One sentence summary – Metropolitan Police firearms officers have decided to stop carrying firearms following the murder charges against a colleague, prompting concerns over the force’s firearms capability, leading Home Secretary Suella Braverman to order a review into armed policing practices, which has drawn criticism for potentially interfering with an ongoing prosecution, while the Ministry of Defence has offered to deploy armed soldiers to assist London police in maintaining public safety during this challenging period.
At a glance
- Metropolitan Police firearms officers have decided to stop carrying firearms.
- This decision comes after a colleague was charged with murder.
- Over 100 armed police officers have turned in their permits.
- Home Secretary Suella Braverman has ordered a review into armed policing practices.
- The Ministry of Defence has offered support by proposing to deploy armed soldiers.
Metropolitan Police firearms officers have decided to stop carrying firearms.
This decision comes after a colleague was charged with murder.
The officer, who remains unnamed, is facing charges related to the death of Chris Kaba.
Kaba’s death occurred in south London last year.
Following this development, over 100 armed police officers have turned in their permits.
This has left the Met Police facing a significant reduction in its firearms capability.
Home Secretary Suella Braverman has ordered a review into armed policing practices in response.
The review aims to ensure that armed officers can confidently perform their duties while effectively protecting the public.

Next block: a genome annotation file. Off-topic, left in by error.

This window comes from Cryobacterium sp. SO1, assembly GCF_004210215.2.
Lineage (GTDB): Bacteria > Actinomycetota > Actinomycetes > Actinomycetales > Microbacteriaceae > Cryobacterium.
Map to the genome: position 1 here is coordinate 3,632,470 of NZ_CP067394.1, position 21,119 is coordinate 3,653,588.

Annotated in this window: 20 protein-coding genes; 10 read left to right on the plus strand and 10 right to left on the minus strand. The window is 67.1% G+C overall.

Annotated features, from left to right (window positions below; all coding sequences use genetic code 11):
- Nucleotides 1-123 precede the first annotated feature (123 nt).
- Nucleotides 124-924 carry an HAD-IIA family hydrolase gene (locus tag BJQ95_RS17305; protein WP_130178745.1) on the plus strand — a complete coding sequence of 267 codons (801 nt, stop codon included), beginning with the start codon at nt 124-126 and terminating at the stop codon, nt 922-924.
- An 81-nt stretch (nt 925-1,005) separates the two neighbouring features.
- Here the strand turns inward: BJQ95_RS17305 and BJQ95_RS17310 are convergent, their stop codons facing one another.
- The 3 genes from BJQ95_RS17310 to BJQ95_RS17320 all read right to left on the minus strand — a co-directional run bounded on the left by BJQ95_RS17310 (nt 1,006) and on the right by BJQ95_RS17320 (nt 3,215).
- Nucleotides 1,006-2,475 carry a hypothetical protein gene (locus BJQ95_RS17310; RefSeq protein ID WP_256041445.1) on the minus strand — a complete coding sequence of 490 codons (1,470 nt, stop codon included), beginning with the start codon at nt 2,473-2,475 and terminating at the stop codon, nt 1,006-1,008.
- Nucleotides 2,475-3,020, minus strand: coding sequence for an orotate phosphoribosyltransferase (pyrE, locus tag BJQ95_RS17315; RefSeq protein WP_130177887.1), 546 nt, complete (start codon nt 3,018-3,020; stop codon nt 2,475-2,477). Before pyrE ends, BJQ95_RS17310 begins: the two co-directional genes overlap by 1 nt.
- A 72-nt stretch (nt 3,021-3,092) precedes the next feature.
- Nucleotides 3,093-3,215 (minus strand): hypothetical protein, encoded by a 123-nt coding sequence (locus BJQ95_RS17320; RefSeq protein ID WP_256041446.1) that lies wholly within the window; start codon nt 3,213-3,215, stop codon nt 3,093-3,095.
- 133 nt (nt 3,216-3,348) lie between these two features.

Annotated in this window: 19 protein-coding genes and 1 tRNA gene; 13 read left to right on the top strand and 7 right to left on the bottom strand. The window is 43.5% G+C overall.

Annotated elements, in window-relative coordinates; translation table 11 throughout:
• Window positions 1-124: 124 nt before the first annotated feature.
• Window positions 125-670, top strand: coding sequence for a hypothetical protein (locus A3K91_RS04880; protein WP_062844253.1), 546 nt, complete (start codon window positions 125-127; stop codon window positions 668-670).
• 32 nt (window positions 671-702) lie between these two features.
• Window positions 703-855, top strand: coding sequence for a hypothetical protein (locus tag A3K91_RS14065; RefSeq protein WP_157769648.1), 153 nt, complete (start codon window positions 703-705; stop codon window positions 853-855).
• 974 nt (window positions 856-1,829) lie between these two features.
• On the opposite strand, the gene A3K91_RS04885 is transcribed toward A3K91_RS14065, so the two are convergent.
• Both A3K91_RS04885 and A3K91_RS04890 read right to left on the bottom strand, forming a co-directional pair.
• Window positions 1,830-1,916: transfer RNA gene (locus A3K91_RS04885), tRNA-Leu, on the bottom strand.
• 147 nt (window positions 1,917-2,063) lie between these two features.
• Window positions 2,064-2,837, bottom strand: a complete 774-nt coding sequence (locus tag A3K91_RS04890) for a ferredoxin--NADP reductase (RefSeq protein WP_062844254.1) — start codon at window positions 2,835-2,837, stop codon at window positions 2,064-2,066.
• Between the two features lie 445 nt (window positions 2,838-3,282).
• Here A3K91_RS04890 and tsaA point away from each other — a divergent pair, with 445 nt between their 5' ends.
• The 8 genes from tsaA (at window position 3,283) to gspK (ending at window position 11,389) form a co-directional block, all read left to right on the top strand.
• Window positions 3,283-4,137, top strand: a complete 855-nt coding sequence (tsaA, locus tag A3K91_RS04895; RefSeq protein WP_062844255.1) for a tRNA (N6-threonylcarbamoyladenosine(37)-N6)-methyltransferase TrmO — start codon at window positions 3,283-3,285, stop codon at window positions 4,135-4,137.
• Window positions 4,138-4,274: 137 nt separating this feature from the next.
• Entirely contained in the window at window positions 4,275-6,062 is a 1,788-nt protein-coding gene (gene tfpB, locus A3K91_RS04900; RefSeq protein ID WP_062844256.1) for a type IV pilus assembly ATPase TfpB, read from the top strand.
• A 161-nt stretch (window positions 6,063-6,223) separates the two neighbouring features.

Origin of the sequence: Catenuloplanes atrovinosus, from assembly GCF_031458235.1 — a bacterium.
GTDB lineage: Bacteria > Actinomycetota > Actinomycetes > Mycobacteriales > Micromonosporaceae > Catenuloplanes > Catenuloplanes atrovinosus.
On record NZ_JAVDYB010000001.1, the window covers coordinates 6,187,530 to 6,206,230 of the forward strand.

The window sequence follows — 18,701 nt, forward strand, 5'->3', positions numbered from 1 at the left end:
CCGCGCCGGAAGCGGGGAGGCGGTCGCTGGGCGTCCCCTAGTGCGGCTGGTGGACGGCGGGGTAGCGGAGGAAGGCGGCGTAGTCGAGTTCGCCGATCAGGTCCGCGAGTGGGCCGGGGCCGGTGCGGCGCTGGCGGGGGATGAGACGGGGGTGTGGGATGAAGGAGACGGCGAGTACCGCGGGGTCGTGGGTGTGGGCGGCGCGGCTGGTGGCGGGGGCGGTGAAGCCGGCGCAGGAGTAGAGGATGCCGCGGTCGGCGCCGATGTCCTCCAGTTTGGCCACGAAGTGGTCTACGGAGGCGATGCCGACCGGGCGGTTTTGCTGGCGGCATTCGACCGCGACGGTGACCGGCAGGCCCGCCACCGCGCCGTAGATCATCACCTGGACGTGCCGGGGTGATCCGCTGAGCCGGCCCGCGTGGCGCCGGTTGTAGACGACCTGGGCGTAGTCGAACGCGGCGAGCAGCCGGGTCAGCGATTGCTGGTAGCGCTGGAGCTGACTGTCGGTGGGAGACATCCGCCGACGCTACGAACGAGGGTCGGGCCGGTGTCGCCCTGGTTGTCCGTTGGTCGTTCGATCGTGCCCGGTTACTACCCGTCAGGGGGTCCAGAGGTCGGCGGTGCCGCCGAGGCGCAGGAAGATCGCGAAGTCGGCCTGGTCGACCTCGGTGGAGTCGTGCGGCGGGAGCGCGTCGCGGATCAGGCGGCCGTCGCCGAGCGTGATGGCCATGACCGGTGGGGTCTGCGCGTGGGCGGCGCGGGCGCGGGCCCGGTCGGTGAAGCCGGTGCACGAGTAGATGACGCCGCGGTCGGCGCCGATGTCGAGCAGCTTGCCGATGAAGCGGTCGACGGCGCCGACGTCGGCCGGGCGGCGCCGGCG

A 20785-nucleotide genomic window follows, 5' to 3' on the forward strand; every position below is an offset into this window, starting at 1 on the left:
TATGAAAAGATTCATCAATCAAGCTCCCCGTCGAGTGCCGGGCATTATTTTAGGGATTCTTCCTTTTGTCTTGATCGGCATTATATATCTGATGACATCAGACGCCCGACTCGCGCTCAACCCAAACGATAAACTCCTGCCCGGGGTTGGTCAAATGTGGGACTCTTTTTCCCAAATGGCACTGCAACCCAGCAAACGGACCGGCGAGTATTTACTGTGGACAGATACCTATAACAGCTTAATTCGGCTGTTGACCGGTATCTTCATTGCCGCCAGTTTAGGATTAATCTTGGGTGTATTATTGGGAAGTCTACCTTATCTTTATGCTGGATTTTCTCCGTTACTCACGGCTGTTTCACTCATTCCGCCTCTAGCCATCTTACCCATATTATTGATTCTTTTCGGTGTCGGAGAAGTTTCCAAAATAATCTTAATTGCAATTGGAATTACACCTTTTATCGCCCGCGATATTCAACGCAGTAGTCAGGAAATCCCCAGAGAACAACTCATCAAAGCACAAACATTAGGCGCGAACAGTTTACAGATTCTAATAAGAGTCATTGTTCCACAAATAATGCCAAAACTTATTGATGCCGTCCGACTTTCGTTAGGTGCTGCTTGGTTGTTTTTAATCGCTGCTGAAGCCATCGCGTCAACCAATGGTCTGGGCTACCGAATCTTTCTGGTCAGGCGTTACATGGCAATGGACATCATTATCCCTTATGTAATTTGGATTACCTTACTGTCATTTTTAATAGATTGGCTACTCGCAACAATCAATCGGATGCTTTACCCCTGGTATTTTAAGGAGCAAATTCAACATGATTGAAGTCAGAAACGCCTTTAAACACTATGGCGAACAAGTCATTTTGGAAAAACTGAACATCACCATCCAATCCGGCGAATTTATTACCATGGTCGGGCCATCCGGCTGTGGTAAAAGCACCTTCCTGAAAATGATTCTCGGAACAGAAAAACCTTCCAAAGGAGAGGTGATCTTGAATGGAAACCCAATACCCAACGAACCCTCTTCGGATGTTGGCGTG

Braverman’s comments on social media regarding the case have drawn criticism.
Critics include Labour MPs, human rights lawyers, and a former chief prosecutor.
Some have viewed her statements as interfering in an ongoing prosecution.
This could potentially prejudice a fair trial.
The Ministry of Defence has offered support in light of the reduced firearms capability.
They have proposed deploying armed soldiers to assist London police.
This measure is intended to maintain public safety and security during this challenging period.
The decision by firearms officers to refuse carrying guns stems from concerns over legal proceedings.
They are also concerned about the potential impact on their personal well-being and that of their families.
Carrying a firearm is voluntary for these officers.
The uncertainty surrounding the ongoing case has prompted many to relinquish their permits.
Various individuals and organizations have weighed in on the situation.
Labour MPs, human rights lawyers, and a former chief prosecutor have criticized Braverman’s comments on social media.
They deem them ill-judged interference.
The head of the CPS Special Crime Division has reminded all parties involved that the officer facing charges is entitled to a fair trial.
He has cautioned against statements that could prejudice the proceedings.
The police officer charged with Chris Kaba’s murder is scheduled to return to court on December 1.
This will be for a plea and trial preparation hearing.